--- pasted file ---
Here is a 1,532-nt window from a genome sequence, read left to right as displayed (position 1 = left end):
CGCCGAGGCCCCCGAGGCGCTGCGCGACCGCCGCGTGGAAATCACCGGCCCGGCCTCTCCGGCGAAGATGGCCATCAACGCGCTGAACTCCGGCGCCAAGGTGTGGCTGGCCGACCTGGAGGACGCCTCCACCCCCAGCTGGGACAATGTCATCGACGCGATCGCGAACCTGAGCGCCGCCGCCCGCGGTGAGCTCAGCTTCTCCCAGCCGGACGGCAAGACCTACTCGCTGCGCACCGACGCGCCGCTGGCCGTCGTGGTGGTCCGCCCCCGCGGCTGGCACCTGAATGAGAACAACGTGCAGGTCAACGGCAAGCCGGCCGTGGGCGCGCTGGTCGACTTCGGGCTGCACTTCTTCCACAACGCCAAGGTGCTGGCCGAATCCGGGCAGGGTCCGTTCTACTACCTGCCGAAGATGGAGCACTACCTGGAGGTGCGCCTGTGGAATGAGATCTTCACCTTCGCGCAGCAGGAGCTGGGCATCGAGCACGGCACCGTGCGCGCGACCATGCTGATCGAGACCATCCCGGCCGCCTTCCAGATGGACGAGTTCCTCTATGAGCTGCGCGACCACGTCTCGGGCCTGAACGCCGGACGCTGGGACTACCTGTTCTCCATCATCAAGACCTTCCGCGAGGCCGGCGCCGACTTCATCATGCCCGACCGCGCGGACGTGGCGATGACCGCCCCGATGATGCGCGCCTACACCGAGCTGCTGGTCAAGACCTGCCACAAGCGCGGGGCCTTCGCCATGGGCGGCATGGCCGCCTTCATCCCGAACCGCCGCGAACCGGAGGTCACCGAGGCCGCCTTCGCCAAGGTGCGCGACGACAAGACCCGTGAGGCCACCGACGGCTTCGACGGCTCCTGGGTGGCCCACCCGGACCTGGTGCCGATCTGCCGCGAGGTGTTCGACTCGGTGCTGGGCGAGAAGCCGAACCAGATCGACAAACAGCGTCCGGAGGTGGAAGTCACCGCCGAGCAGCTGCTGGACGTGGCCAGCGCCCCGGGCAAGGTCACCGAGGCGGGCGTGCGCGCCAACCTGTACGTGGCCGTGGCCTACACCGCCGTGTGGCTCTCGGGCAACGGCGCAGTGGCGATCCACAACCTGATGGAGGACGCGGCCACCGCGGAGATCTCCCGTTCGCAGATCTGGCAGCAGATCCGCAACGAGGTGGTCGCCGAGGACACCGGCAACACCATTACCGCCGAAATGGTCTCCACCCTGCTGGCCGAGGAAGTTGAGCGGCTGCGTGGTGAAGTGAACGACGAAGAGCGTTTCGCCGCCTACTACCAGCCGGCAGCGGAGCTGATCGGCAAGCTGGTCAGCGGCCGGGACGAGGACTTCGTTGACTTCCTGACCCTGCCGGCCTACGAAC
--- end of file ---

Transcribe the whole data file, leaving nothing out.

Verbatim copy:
Here is a 1,532-nt window from a genome sequence, read left to right as displayed (position 1 = left end):
CGCCGAGGCCCCCGAGGCGCTGCGCGACCGCCGCGTGGAAATCACCGGCCCGGCCTCTCCGGCGAAGATGGCCATCAACGCGCTGAACTCCGGCGCCAAGGTGTGGCTGGCCGACCTGGAGGACGCCTCCACCCCCAGCTGGGACAATGTCATCGACGCGATCGCGAACCTGAGCGCCGCCGCCCGCGGTGAGCTCAGCTTCTCCCAGCCGGACGGCAAGACCTACTCGCTGCGCACCGACGCGCCGCTGGCCGTCGTGGTGGTCCGCCCCCGCGGCTGGCACCTGAATGAGAACAACGTGCAGGTCAACGGCAAGCCGGCCGTGGGCGCGCTGGTCGACTTCGGGCTGCACTTCTTCCACAACGCCAAGGTGCTGGCCGAATCCGGGCAGGGTCCGTTCTACTACCTGCCGAAGATGGAGCACTACCTGGAGGTGCGCCTGTGGAATGAGATCTTCACCTTCGCGCAGCAGGAGCTGGGCATCGAGCACGGCACCGTGCGCGCGACCATGCTGATCGAGACCATCCCGGCCGCCTTCCAGATGGACGAGTTCCTCTATGAGCTGCGCGACCACGTCTCGGGCCTGAACGCCGGACGCTGGGACTACCTGTTCTCCATCATCAAGACCTTCCGCGAGGCCGGCGCCGACTTCATCATGCCCGACCGCGCGGACGTGGCGATGACCGCCCCGATGATGCGCGCCTACACCGAGCTGCTGGTCAAGACCTGCCACAAGCGCGGGGCCTTCGCCATGGGCGGCATGGCCGCCTTCATCCCGAACCGCCGCGAACCGGAGGTCACCGAGGCCGCCTTCGCCAAGGTGCGCGACGACAAGACCCGTGAGGCCACCGACGGCTTCGACGGCTCCTGGGTGGCCCACCCGGACCTGGTGCCGATCTGCCGCGAGGTGTTCGACTCGGTGCTGGGCGAGAAGCCGAACCAGATCGACAAACAGCGTCCGGAGGTGGAAGTCACCGCCGAGCAGCTGCTGGACGTGGCCAGCGCCCCGGGCAAGGTCACCGAGGCGGGCGTGCGCGCCAACCTGTACGTGGCCGTGGCCTACACCGCCGTGTGGCTCTCGGGCAACGGCGCAGTGGCGATCCACAACCTGATGGAGGACGCGGCCACCGCGGAGATCTCCCGTTCGCAGATCTGGCAGCAGATCCGCAACGAGGTGGTCGCCGAGGACACCGGCAACACCATTACCGCCGAAATGGTCTCCACCCTGCTGGCCGAGGAAGTTGAGCGGCTGCGTGGTGAAGTGAACGACGAAGAGCGTTTCGCCGCCTACTACCAGCCGGCAGCGGAGCTGATCGGCAAGCTGGTCAGCGGCCGGGACGAGGACTTCGTTGACTTCCTGACCCTGCCGGCCTACGAAC